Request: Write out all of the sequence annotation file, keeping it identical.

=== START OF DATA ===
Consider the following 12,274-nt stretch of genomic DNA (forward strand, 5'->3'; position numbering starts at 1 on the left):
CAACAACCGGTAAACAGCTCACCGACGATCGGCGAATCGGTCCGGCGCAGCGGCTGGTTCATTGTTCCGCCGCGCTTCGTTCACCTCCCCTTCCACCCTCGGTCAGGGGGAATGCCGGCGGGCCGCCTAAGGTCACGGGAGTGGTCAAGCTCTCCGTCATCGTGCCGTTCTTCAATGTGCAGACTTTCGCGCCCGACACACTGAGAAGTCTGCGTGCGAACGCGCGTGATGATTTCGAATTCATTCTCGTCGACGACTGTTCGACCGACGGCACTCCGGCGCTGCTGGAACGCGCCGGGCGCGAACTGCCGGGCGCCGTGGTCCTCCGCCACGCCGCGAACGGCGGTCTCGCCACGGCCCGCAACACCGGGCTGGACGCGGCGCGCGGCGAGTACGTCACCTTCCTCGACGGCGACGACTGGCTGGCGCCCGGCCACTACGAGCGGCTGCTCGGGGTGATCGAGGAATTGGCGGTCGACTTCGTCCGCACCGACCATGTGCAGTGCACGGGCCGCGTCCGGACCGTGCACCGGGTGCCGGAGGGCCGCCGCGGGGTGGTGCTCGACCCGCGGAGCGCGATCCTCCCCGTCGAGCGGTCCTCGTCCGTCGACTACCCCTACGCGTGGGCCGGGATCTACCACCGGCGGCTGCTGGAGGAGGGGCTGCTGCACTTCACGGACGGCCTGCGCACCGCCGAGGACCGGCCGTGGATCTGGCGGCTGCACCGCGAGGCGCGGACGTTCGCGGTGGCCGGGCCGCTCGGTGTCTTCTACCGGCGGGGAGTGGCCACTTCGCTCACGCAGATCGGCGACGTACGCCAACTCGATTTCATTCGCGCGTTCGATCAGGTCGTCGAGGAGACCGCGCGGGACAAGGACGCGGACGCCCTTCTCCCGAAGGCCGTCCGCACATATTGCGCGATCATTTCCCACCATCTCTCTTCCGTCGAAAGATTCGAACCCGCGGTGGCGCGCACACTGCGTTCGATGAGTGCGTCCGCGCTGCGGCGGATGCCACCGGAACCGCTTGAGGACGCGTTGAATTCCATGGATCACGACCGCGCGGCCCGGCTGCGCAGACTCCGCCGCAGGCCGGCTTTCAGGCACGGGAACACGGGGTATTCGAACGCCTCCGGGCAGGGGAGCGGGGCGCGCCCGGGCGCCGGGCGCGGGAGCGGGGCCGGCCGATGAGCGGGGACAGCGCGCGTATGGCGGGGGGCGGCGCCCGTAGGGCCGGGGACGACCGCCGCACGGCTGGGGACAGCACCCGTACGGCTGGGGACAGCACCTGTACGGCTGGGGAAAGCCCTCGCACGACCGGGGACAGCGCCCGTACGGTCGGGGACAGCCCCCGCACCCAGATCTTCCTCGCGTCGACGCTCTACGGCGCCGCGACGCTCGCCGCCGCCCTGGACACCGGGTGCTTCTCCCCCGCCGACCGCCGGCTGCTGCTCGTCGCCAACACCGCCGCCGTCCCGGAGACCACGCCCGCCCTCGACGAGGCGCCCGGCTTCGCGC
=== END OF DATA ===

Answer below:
Consider the following 12,274-nt stretch of genomic DNA (forward strand, 5'->3'; position numbering starts at 1 on the left):
CAACAACCGGTAAACAGCTCACCGACGATCGGCGAATCGGTCCGGCGCAGCGGCTGGTTCATTGTTCCGCCGCGCTTCGTTCACCTCCCCTTCCACCCTCGGTCAGGGGGAATGCCGGCGGGCCGCCTAAGGTCACGGGAGTGGTCAAGCTCTCCGTCATCGTGCCGTTCTTCAATGTGCAGACTTTCGCGCCCGACACACTGAGAAGTCTGCGTGCGAACGCGCGTGATGATTTCGAATTCATTCTCGTCGACGACTGTTCGACCGACGGCACTCCGGCGCTGCTGGAACGCGCCGGGCGCGAACTGCCGGGCGCCGTGGTCCTCCGCCACGCCGCGAACGGCGGTCTCGCCACGGCCCGCAACACCGGGCTGGACGCGGCGCGCGGCGAGTACGTCACCTTCCTCGACGGCGACGACTGGCTGGCGCCCGGCCACTACGAGCGGCTGCTCGGGGTGATCGAGGAATTGGCGGTCGACTTCGTCCGCACCGACCATGTGCAGTGCACGGGCCGCGTCCGGACCGTGCACCGGGTGCCGGAGGGCCGCCGCGGGGTGGTGCTCGACCCGCGGAGCGCGATCCTCCCCGTCGAGCGGTCCTCGTCCGTCGACTACCCCTACGCGTGGGCCGGGATCTACCACCGGCGGCTGCTGGAGGAGGGGCTGCTGCACTTCACGGACGGCCTGCGCACCGCCGAGGACCGGCCGTGGATCTGGCGGCTGCACCGCGAGGCGCGGACGTTCGCGGTGGCCGGGCCGCTCGGTGTCTTCTACCGGCGGGGAGTGGCCACTTCGCTCACGCAGATCGGCGACGTACGCCAACTCGATTTCATTCGCGCGTTCGATCAGGTCGTCGAGGAGACCGCGCGGGACAAGGACGCGGACGCCCTTCTCCCGAAGGCCGTCCGCACATATTGCGCGATCATTTCCCACCATCTCTCTTCCGTCGAAAGATTCGAACCCGCGGTGGCGCGCACACTGCGTTCGATGAGTGCGTCCGCGCTGCGGCGGATGCCACCGGAACCGCTTGAGGACGCGTTGAATTCCATGGATCACGACCGCGCGGCCCGGCTGCGCAGACTCCGCCGCAGGCCGGCTTTCAGGCACGGGAACACGGGGTATTCGAACGCCTCCGGGCAGGGGAGCGGGGCGCGCCCGGGCGCCGGGCGCGGGAGCGGGGCCGGCCGATGAGCGGGGACAGCGCGCGTATGGCGGGGGGCGGCGCCCGTAGGGCCGGGGACGACCGCCGCACGGCTGGGGACAGCACCCGTACGGCTGGGGACAGCACCTGTACGGCTGGGGAAAGCCCTCGCACGACCGGGGACAGCGCCCGTACGGTCGGGGACAGCCCCCGCACCCAGATCTTCCTCGCGTCGACGCTCTACGGCGCCGCGACGCTCGCCGCCGCCCTGGACACCGGGTGCTTCTCCCCCGCCGACCGCCGGCTGCTGCTCGTCGCCAACACCGCCGCCGTCCCGGAGACCACGCCCGCCCTCGACGAGGCGCCCGGCTTCGCGC